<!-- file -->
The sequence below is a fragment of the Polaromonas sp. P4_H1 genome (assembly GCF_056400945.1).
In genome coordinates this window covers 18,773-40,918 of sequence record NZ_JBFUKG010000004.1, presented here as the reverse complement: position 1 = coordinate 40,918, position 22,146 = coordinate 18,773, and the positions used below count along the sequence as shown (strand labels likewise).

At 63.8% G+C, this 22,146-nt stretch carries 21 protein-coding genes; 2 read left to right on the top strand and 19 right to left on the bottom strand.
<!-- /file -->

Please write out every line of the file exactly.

The sequence below is a fragment of the Polaromonas sp. P4_H1 genome (assembly GCF_056400945.1).
In genome coordinates this window covers 18,773-40,918 of sequence record NZ_JBFUKG010000004.1, presented here as the reverse complement: position 1 = coordinate 40,918, position 22,146 = coordinate 18,773, and the positions used below count along the sequence as shown (strand labels likewise).

At 63.8% G+C, this 22,146-nt stretch carries 21 protein-coding genes; 2 read left to right on the top strand and 19 right to left on the bottom strand.